Music: The Bernadettes, EndofContracts, Bembol Rockers, etc.

butchercons

Let’s talk about bands you probably heard of before but never heard from again.

Bembol Rockers. Chances are, you probably knew more about Bembol Rocco’s children than the band whose name was inspired by Bembol Roco’s children’s father, who’s no other than—take a guess—Bembol Roco himself. And you probably knew more about Bembol Roco himself and his escapades in Manila in the Claws of Neon and how he lost Ligaya (before the Eraserheads found her again) than these rowdy quartet who specializes in rockabilly and swing. One more thing this band specializes in: How to disappear completely. Unlike Bembol the actor whom you can still see on TV from time to time, Bembol the band hasn’t left much trace, scent, internet footprint or whatever that could be traced back to them. Found no articles written about them. They made one album apparently. Or maybe two. One is The Fabolous Bembol Rockers (according to Discogs.com) and two, this “Live” album found on pinoyalbums(dot)com which has the same tracklisting as the former.

The Bernadettes. I should probably stop writing this now because the band just released a brand new track last September. Like the Bembol Rockers, The Bernadettes were a hot commodity many moons ago. Never really heard anything by them until today, when I (re)discovered their song “Let’s Make Babies” on Lilystars Records’ Bandcamp page while looking for We Are Imaginary’s debut EP One Dreamy Indeterminate Hum. “Let’s Make Babies” is a great indie-pop song. Catchy chorus, great hooks. It’s like Nirvana’s “Molly’s Lips” meets Weezer and Oasis in a non-alcoholic bar and decided to have a threesome. Except all of them are males and therefore making babies is very much not possible at all. And the album cover featuring an elephant mounting a rhino? Not very wholesome, these guys. And I was really really disappointed when I found out that Bernadette Sembrano, Bernadette Allyson, and Bernadette Whatshername were not really the members of the band.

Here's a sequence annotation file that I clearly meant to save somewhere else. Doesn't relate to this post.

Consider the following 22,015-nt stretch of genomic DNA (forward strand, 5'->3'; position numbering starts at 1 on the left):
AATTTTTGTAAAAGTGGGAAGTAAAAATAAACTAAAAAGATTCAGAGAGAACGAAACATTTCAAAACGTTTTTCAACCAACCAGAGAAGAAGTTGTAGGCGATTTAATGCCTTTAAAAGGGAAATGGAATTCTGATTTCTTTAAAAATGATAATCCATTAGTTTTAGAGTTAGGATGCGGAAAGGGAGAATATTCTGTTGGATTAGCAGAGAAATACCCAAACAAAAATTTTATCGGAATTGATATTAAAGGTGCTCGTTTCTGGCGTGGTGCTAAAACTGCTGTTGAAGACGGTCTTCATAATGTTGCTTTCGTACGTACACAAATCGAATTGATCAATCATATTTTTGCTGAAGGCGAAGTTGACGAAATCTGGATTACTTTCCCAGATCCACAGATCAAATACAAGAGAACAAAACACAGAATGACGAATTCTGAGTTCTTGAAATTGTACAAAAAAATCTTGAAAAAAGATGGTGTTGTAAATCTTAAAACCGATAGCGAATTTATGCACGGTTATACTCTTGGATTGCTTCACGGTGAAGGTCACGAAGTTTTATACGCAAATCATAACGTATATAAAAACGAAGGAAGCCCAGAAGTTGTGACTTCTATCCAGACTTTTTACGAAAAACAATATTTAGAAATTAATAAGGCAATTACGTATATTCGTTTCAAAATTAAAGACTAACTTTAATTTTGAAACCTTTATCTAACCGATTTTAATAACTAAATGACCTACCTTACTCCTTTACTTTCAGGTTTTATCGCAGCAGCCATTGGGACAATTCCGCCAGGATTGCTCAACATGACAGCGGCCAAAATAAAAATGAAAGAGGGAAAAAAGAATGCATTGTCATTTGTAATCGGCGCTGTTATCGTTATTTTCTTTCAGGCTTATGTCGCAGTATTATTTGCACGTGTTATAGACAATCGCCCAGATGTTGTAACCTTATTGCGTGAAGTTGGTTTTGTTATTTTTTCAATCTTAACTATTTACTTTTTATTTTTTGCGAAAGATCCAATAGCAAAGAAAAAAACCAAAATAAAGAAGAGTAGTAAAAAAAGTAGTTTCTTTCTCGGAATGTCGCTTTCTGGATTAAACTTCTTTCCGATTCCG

Your Imaginary Friends. Well, first off, they’re not real. Believe me. I used to have one when I was a kid. And my mom used to… Oh! You mean the band! Sorry, I thought… Okay, the band… Yeah, Ahmad Tanji & co. gave us “Nikita“, this EP and went into hiding, never to be heard from ever again. A lot of bands in Clem Castro’s Lilystars Records are like that, actually. The Camerawalls had only one album. The Gentle Isolation, The Viral Atmosphere, The Harsh Quarantines—all of them had only one album to their name. They’re still around actually, Your Imaginary Friends. Except they’re not your imaginary friends anymore. They turned out to be real. And they turned out to be not your friends. No, they changed their name to We Are Imaginary—I know, a little less catchy and imaginative if you’d ask me. At least they’re not imaginary anymore. Oh, wait, they still are.

The Butchercons. According to Stephen Malkmus, punk bands should release just one album and then break up. Maybe because there’s no merit in releasing same album over and over again. Maybe that’s The Butchercons’ credo too. One album and they’re done. Their album Coalesce may not be one of the best albums from the last decade but it’s a solid rock album. The guitars in this album totally owns, man! And these kids can really scream! Put this record on when you’re running low on energy. Or you can go to the nearest Family Mart and grab that energy bar. But if you have allergies, like me, then The Butchercons is your safest option. Of course, there’s also Cobra, Red Bull and coffee.

End of Contracts. You probably saw Edouard Canlas once on TV parading his bodega full of sneakers, but you probably never heard of End of Contracts, his musical alter-ego. End of Contracts’ lone CD Radioedito and Narda’s Discotillion came out around the same time. Thinking about it now, I actually regretted buying that Turin Brakes CD one time I was in Glorietta. Or Clap Your Hands and Say Yeah’s debut album. I should have bought Radioedito instead (and Moonstar88’s Todo Combo). I should have gambled on this one. It may not have been worth it but at least I wouldn’t be wondering now how the songs on this album sounds. I never really heard any song from this album, except for “Alamona”, which is actually a great song. Either it sounds like a long lost OPM gem from the 70s or a retro-hit in the vein of Itchyworms’ “Beer”, only it’s underplayed, underrated, and not a little bit vulgar.

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